Tutorial: Running Klipper on a Windows PC (Using WSL)

If you happened upon this article or series of articles from some point in the future you may wonder why I and many others invested so much time into finding ‘things’ that could run Klipper. Well remember that COVID thing? At this point in time most of the world is past the national lock down stages and trying to get back on with life. Unfortunately the manufacturing industries haven’t fully recovered and getting hold of a Raspberry Pi has been challenging for quite some time now. Many people have resorted to back alley scalpers and AI stock finding algorithms, but demand is not being met. To satiate the desire to print faster and to Klipperise everything there is a need to know what other devices can be used instead.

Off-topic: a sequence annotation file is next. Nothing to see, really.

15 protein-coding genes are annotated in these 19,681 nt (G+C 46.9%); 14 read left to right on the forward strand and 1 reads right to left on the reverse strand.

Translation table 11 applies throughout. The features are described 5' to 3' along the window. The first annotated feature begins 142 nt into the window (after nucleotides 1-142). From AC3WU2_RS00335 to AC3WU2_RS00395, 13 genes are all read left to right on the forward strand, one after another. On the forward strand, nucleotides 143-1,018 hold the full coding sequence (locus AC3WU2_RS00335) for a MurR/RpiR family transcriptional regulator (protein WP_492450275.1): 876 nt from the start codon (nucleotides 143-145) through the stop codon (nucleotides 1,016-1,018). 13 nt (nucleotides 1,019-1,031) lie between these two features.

Unfortunately this tutorial is unlikely to solve the RPi crisis and I should really have sat down to consider if I should do this rather than could I do this. Anyway I have managed to get a working Klipper installation on a Windows PC using the windows subsystem for Linux (WSL) tool. I see this as a useful tool for connecting up a board to test and mess around with it rather than a permanent solution for running your printers (Although I would love someone to prove me wrong here). Waffle aside lets get stuck into the tutorial.

Warning this method will required you to have WSL and your Windows PC running the entire time you are printing. You may or may not get USB disconnects when WSL window is closed, I haven’t tested the reliability or actual prints with this method yet!